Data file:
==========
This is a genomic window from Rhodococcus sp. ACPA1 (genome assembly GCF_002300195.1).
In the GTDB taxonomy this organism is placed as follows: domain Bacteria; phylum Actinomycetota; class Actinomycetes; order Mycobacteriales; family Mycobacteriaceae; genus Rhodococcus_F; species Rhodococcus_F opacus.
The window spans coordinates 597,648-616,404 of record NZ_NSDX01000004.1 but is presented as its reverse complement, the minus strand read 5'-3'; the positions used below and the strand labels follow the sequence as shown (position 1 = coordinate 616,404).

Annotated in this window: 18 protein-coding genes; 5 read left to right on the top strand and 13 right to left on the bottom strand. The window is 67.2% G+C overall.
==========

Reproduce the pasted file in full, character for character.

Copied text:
This is a genomic window from Rhodococcus sp. ACPA1 (genome assembly GCF_002300195.1).
In the GTDB taxonomy this organism is placed as follows: domain Bacteria; phylum Actinomycetota; class Actinomycetes; order Mycobacteriales; family Mycobacteriaceae; genus Rhodococcus_F; species Rhodococcus_F opacus.
The window spans coordinates 597,648-616,404 of record NZ_NSDX01000004.1 but is presented as its reverse complement, the minus strand read 5'-3'; the positions used below and the strand labels follow the sequence as shown (position 1 = coordinate 616,404).

Annotated in this window: 18 protein-coding genes; 5 read left to right on the top strand and 13 right to left on the bottom strand. The window is 67.2% G+C overall.